Mystic of Negril Lighthouse


Measuring 145 miles long and 50 miles wide, Jamaica is the largest island of the former British West Indies. Although this island became an independent nation in 1962, its location has long been a critical waterway to other countries. To help guide ships and prevent shipwrecks during travel, lighthouses were built on the island. In all, there are seven historic lighthouses in Jamaica, all well-maintained by Jamaica’s Port Authority.

Each of the lighthouses in Jamaica is accessible and while they all have a long-standing history, only a few are well-known. On the western side of the island is the Lover’s Leap lighthouse, which is a 100-foot round tower painted with horizontal bands of red and white. Rose Hall is another popular lighthouse, which is 92 feet tall and omits five white flashes every 30 seconds. This steel tower is painted white and sits on the northernmost area of the island’s coastline.

One of the favorite lighthouses is in Negril. Officially named South Negril Point, this specific lighthouse was originally built in 1894. The tower stands 89 feet tall, it has a round shape and it has a unique reinforced concrete construction. In addition, the lighthouse is painted with alternating red and white colors and is set to omit a flash every two seconds.

The South Negril Point Lighthouse was built by Bubbler & Bernard, a French-based company. In addition to the unique solar powered lens design, this particular lighthouse stands out because it was one of the first to be constructed from concrete. In addition to the actual lighthouse, there are a number of single-framed houses on-site where ground staff lives. Keep in mind that while accessible and although there is ample parking, an appointment is required to visit the tower.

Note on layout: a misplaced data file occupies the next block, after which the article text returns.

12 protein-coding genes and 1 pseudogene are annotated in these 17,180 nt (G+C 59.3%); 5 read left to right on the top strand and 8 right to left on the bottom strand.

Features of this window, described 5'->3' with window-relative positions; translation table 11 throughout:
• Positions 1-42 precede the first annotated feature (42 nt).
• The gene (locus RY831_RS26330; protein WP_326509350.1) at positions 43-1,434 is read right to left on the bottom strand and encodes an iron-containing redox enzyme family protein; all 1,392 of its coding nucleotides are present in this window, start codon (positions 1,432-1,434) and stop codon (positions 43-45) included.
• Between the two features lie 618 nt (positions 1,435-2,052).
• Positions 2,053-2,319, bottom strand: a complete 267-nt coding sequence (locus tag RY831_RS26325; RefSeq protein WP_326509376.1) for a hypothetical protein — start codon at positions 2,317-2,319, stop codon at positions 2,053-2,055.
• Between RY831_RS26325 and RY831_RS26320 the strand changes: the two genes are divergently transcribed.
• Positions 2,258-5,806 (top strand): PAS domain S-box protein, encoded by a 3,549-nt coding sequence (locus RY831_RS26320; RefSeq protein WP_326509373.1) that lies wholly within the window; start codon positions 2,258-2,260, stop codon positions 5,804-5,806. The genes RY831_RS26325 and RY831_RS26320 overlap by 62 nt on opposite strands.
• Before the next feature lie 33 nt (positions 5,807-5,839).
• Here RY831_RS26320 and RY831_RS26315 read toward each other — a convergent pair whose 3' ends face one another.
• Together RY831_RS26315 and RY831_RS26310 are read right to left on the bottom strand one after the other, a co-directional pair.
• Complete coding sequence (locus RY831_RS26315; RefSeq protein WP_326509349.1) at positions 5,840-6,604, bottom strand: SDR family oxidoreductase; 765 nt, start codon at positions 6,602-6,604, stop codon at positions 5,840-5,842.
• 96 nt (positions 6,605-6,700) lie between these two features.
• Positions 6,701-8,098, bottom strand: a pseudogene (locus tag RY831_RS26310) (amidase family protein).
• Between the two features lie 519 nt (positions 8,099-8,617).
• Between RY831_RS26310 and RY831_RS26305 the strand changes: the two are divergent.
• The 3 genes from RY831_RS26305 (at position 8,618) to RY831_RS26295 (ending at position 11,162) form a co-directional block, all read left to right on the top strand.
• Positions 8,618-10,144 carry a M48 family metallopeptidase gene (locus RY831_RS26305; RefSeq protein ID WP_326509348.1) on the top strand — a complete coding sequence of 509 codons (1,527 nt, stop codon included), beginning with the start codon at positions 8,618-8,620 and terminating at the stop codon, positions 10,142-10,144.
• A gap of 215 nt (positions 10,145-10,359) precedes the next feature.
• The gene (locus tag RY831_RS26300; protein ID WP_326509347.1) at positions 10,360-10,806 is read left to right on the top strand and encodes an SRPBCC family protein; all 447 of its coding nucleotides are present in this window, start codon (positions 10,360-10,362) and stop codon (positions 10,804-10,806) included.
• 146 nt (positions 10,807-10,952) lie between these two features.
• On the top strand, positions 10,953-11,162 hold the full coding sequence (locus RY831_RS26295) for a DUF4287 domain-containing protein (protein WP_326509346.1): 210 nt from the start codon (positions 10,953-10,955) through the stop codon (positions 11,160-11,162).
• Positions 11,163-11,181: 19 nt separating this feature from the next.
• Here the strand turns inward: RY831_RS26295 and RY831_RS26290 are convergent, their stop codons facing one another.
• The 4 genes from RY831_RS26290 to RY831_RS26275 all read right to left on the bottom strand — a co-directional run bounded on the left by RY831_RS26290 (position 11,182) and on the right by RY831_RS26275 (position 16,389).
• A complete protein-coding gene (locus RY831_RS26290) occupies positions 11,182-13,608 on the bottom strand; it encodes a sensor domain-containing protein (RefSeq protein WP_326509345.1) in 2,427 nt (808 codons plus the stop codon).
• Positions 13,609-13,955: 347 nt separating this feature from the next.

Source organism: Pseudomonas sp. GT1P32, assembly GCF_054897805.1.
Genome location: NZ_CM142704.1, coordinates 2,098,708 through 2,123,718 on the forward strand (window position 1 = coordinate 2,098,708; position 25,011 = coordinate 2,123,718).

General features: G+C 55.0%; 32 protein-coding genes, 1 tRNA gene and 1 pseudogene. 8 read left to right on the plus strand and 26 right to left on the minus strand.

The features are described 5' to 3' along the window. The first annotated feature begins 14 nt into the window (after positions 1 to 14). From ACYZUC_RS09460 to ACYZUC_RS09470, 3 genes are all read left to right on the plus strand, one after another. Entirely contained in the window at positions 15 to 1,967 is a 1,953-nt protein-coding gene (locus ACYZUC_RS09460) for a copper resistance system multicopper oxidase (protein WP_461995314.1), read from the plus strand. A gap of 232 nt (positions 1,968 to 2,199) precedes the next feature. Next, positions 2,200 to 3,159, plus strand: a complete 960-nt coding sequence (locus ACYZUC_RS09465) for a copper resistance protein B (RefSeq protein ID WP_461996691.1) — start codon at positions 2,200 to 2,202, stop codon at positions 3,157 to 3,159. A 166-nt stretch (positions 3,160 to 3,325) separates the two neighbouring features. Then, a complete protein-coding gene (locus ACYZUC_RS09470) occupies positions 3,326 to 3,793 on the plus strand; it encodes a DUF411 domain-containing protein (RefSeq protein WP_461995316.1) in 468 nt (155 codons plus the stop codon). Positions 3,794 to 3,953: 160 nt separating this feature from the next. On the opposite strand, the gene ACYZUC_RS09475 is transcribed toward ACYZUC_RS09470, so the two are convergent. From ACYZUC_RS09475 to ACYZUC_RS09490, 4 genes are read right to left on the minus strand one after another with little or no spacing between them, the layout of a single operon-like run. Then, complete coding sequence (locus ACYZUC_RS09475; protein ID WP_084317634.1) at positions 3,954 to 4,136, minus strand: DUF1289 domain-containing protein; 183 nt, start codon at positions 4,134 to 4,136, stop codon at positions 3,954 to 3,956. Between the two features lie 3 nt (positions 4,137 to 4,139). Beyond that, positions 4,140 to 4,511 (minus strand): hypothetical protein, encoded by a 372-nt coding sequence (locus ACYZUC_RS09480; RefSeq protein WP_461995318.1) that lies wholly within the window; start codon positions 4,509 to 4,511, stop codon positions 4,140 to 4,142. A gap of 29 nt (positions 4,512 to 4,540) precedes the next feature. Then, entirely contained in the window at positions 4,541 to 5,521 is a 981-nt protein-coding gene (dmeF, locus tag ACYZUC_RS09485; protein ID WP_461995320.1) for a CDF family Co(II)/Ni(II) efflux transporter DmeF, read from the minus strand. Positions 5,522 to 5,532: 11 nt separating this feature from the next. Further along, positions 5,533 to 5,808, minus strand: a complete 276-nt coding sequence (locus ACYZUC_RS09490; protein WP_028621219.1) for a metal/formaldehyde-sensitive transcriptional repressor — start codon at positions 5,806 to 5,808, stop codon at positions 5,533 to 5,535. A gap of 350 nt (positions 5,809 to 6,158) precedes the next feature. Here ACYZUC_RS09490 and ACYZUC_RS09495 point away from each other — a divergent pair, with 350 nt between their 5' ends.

The design of the Negril lighthouse includes a base tank that measures 14 feet deep in which water is maintained to ensure the tower’s security and balance should the island of Jamaica be hit by an earthquake. At the top of the lighthouse tower is a traditional lantern, which omits the protective flash of light. Initially, the lantern was powered by gas but operation changed to acetylene and solar energy in 1956 and 1985 respectively. The Negril lighthouse also boasts a gallery at the top of the tower, which affords people incredible views.

Tours of the lighthouse are extremely organized and educational. Now, it is important to note that for some people, reaching the gallery at the top of the tower is a major challenge because of the vast number of stairs but also the fact that the stairs become increasingly steep and narrow toward the top. However, it is worth the effort because the view of the ocean, famous Seven Mile Beach, and surrounding area is simply breath-taking.

Seldom are there more than a handful of people visiting the Negril lighthouse. As a result, visitors are not rushed and have the chance to take in all the information provided by the guide. On a final note, this lighthouse is less than two miles from Rick’s Café, one of the popular hotspots in Negril. With this, people can dine on authentic Jamaican cuisine after touring the Negril lighthouse to talk about the incredible experience.